out to make a test of the process to see if he
can achieve something through concentra
tion that he has previously been unable to
achieve through any other process.
Concentration, being a gift, as it were, of
the Creatorto put it in a broad senseor
rather, being an ability that can be developed
within the mind of man, seems to be to the

neophyte a key that will unlock the door


to the solution of all problems that might be
in the human category. However, there is
a difference between the utilization of psy
chic powers and the utilization of physical
sitations or conditions. Man was placed in
a physical environment with the possibility
of being able to utilize them. He can use a
stick to help him walk over rough terrain.
He can use fire in order to make his food
more palatable. He can utilize any physical
object that is within his power to utilize and
control, and for the purpose of making life
more satisfactory or possibly more easy for
him.
Man has a tendency to carry on this concept of the utilization of physical things into
the realm of the mental, the psychic, the
spiritual. Throughout life we are very con
scious of our physical environment. We are
taught from our very earliest memories that
man has the right and privilege to use physi
cal objects and things as he sees fit. Consequently, we might say that we grow up, our
mental concepts are formed, our life is more
or less conducted along the line of the utili
zation of the physical world to our own
selfish ends and purposes.
Within a certain degree, this is true. We
have the right and privilege of using the
environment into which we are born. But
when it comes to the utilization of those
forces and conditions that are not physical
and that are closely related to the life essence
itself and to the divine forces that caused
these conditions to be, then we are dealing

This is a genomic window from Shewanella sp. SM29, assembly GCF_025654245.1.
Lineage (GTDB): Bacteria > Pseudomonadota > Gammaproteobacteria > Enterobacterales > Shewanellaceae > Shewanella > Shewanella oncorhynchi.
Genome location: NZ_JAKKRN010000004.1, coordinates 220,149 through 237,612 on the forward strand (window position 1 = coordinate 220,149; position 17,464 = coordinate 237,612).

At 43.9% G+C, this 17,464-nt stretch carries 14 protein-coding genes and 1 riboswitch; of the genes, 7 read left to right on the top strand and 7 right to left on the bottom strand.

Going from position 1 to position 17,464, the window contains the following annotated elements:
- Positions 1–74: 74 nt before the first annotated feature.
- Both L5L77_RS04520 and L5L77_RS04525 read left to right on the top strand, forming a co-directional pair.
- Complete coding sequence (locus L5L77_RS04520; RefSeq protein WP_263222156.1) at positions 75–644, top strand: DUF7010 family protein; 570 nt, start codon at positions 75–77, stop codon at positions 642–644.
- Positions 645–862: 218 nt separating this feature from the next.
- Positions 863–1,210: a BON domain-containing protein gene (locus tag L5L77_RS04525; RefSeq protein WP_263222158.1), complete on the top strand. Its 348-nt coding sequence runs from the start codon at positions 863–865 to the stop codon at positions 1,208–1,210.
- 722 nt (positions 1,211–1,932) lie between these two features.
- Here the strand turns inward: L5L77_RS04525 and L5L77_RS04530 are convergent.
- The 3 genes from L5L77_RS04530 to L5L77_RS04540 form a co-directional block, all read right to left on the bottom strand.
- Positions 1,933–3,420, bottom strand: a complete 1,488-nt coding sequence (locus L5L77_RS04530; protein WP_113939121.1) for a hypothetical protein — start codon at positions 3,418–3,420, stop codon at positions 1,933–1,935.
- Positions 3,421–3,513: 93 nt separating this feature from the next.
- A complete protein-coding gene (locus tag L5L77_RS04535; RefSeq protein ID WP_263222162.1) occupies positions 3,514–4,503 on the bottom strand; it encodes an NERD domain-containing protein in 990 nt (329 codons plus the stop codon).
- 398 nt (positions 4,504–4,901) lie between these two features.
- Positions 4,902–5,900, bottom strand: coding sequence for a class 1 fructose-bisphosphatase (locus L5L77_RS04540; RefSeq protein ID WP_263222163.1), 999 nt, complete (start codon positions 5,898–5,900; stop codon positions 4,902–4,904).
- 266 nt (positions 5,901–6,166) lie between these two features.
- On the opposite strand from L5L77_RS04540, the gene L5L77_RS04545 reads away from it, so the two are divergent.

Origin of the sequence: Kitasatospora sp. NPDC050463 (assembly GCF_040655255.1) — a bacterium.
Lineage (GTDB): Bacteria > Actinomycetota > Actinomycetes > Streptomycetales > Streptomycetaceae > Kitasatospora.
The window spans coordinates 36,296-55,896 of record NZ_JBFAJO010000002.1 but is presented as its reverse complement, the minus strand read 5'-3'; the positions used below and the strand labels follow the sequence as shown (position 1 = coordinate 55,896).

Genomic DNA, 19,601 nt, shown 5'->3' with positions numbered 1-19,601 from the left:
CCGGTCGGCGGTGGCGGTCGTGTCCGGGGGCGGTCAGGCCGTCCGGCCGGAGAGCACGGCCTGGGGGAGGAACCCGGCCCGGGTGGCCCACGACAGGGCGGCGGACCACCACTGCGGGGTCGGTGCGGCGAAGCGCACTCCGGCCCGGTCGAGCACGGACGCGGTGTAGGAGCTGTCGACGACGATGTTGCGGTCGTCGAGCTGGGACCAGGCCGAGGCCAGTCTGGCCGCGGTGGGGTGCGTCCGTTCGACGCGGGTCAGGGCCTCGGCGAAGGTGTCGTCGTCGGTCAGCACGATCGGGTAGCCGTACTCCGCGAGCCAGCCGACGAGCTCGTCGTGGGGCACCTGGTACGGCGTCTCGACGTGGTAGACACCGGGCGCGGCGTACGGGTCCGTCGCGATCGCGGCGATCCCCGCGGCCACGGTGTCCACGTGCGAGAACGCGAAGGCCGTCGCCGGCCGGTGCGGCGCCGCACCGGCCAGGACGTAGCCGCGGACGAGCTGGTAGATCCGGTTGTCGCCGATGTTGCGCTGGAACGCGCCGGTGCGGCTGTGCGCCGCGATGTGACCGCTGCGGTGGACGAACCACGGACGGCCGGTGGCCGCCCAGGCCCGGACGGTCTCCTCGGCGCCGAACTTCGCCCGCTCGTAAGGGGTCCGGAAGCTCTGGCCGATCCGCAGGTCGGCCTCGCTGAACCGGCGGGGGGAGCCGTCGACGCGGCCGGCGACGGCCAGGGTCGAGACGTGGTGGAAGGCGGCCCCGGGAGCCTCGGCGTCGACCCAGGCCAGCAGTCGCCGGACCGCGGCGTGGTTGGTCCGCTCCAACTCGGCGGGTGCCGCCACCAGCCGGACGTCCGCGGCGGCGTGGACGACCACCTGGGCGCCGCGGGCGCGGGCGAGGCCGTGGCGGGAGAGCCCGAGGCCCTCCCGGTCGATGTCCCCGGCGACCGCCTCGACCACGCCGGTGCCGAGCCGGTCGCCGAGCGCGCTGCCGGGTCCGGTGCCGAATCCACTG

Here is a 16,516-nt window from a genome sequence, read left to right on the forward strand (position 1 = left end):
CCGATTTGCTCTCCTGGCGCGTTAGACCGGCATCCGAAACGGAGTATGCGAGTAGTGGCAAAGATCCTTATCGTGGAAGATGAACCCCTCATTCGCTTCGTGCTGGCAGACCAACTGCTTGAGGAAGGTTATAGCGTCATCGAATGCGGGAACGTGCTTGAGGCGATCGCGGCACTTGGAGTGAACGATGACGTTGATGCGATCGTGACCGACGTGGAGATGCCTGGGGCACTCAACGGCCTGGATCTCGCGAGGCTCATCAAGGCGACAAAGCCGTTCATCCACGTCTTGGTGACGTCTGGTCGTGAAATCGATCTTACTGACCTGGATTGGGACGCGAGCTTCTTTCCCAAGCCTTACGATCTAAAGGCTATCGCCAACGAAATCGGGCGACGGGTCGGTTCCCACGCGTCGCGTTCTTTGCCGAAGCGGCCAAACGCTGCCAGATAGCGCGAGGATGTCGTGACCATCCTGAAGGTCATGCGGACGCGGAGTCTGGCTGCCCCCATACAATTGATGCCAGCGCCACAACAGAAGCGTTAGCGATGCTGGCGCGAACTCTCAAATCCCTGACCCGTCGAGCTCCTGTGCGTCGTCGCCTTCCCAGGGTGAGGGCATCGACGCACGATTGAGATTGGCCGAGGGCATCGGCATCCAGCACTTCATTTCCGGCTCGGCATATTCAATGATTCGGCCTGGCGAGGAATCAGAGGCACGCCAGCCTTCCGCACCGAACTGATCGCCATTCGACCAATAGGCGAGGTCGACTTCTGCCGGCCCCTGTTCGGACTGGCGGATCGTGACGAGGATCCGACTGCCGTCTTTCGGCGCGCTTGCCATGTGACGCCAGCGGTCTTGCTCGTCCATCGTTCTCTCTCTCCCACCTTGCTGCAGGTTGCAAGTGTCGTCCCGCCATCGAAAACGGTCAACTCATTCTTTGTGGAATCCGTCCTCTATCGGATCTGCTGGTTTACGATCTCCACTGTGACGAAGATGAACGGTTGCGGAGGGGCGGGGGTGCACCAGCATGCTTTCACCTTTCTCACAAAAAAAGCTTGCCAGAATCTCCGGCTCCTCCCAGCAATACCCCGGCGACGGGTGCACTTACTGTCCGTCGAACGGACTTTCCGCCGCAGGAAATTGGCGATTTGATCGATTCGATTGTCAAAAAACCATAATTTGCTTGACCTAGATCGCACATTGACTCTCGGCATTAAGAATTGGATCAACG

with a world with which we are not as
familiar. If a man has attained the age of
thirty, forty, or fifty years and has given
the larger part of his waking hours to coping
with the physical world in which he finds
himself, then his concept and ability, insofar
as the mental, psychic, and spiritual world
is concerned is certainly limited. He has not
had the experience comparable with his ex
perience in dealing with physical situations.
To then put into the hands of this indi
vidual the concept of concentration is to
place in his hands an entirely new area of
living, an entirely new experience. If the
individual who in a good many years of life
had never given serious consideration to the
mental world and the psychic world suddenly realizes that all one has to do is concn
trate to bring about changes, then the first

response of that individual is frequently to


concntrate for a change in that physical
environment or for a change in his own
physical being. Consequently, as I mentioned
at the beginning of these comments, probably two of the areas in which concentration
is most frequently directed is toward the
achievement of health and wealth.
Concentration is a more important tool
than one to use for the satisfaction of our
whims. While it is most satisfactory for all
of us to be able to attain a degree of material
possessions and of freedom from any type
of physical distress or illness, we should, in
using the concept of concentration, think
further ahead. If we are to use concentration
in an effective and positive way, it is cer
tainly worthwhile to give a few moments
consideration to what we really want and
what the ends are that we want to achieve.
The individual who attempts to concn
trate to improve his financial condition or to
improve his state of health had better ask
himself what he intends to do with better
physical resources and a better physical
condition.
Health and wealth, while they seem most
desirable to those who do not possess them,
are not ends in themselves. We should go
further, searching into our own thinking as
to exactly what we would do if we had per
fect health and unlimited physical resources.
They are only means, not ends. Consequent
ly, the processes of concentration should be
directed not toward any temporary means,
but a process so important and so vital and
so useful as that of concentration should be
directed toward the ultimate ends we want
to achieve. These ultimate ends certainly
should be found in the area of the attainment
of peace of mind and well-being that can be
used constructively for the means b}^ which
man might find himself in a more intimate
state of relationship with the divine, with the
cosmic forces which operate in and through
him.
Since concentration is a tool that will provide in a degree the means of attaining
certain ends, then it is certainly mans responsibility to give some consideration to the
ends to be obtained. If man wishes to live
harmoniously in his environment, then peace
of mind and happiness should be two ends
that he seeks. Concentration that will direct
man toward peace of mind and give man wis-

dom to cope with the situations in life should


then be twoor we might say the prime